You can blast the enemy at point-blank range with considerably less delay.
The reason is time.
Incidentally, this is also my issue with air support. Not only is it far more expensive, compared to artillery, but it still takes a considerable amount of time for the support to arrive.
My friend, in the recent years there's been an awesome invention.
They call it a tank, it offers all of the stuff you just said PLUS a whole lot of extras, you should google it when you get the chance.
Yes, it's an awesome innovation countered by another innovation called an IED. An IED turns the tank into a de facto road block/source of cover.
Also, self-propelled artillery already does that anyway.
>Why are Americans so fucking stupid?
It's not that every war will be that way, but most wars the US is involved in have been and for the foreseeable future will continue to be that way.
So why not try to have the tools to fight that kind of war more effectively?
To be exact Finnish military doctrine is such that all mortars (AMOS with its 120-mm mortar system included) are listed as infantry heavy weapons. However this is not a strict international standard, since some countries do list heavy mortars as part of field artillery.
That's hilarious. The majority of our military hardware is still geared to fight the Soviet Union, an enemy that ceased to exist before 1990 happened.
Now you're criticizing America for trying to get better at fighting less technologically advanced opponents.
Having a major edge in artillery is one of the thing that force the other side to use asymmetrical warfare. Read up on what ended up happening at the start of the third year of the Syrian civil war. For those who do not feel like that the TLDR is that everyone started to run low on HMG's and artillery shells. Which in turn caused things to turn into trench war fair.
This guy gets it. Artillery forces the opponent to change tactics or get rekt. At least as long as the logistics work out.
As for needing new equipment specifically to fight COIN, you really don't. What you need is better training, particularly in areas like SUT that allow you to effectively fight the enemy regardless of the political constraints on support weapon use.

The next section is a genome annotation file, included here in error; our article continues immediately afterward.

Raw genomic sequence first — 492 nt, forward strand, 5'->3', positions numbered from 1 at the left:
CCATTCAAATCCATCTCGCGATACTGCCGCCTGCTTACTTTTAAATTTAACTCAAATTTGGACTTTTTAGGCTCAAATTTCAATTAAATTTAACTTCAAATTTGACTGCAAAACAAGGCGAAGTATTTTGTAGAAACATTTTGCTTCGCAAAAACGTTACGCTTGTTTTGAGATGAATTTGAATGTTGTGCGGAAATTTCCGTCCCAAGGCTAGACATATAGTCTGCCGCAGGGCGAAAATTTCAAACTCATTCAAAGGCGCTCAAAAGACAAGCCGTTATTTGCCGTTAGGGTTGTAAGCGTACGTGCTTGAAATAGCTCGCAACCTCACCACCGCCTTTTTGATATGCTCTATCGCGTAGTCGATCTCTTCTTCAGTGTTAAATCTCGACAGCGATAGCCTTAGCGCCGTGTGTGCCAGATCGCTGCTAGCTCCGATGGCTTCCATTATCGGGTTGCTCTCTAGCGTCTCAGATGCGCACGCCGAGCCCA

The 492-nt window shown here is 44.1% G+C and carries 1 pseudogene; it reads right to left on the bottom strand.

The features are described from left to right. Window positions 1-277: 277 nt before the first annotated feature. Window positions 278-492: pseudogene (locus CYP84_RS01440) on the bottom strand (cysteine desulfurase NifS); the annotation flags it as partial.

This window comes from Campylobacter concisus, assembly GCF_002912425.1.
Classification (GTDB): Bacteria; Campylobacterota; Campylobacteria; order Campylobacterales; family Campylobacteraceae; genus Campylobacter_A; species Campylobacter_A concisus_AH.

The equipment doesn't change. The tactics do. Just because in COIN certain weapons and equipment are used less doesn't mean they're useless.
I said pack howitzer retard. Light and medium arty can be replaced by mortars and rockets, but there's no substitute for heavy arty.
...in that case, get a M203, get a mortar, get a Javelin, get a tank or MGS or something. Bastardising artillery for that role when there's plenty enough systems filling it better is retarded.
Because that same IED wouldn't turn your close-range howitzer into a hole in the ground, eh?
...are you saying you want infantry squads to lug around napoleonic cannons just in case they get into a fire fight because it "takes time" to yell coordinates into a radio?
notice how Murica likes to setup fire bases all over? its so they can park arty in areas they plan to operate in so the people operating operationally can call for death from the sky
No unless you want to spend a truckload of them to actually hit.
Once you factor in the reduced amount of ordnance needed and all the indiret savings from it, "expensive" PGMs are a hell of a lot cheaper than expending enough dumb munitions to have an equal chance to actually hit.
Furthermore, the Center for Strategic and Budgetary Assessments (who did the first estimate) estimates the higher-intensity air operations would cost between 4.2 to 6.8 billion. Low intensity would be 2.4 to 3.8 billion.
Naw, spreys opinion on arty would be something like
>must be self-propelled
>must have at least 1 machinegun per crew member
>digital fdc is a passing fad.
>hell, encrypted comms fails in general
>grid missions ONLY, delivered in code over voice comms.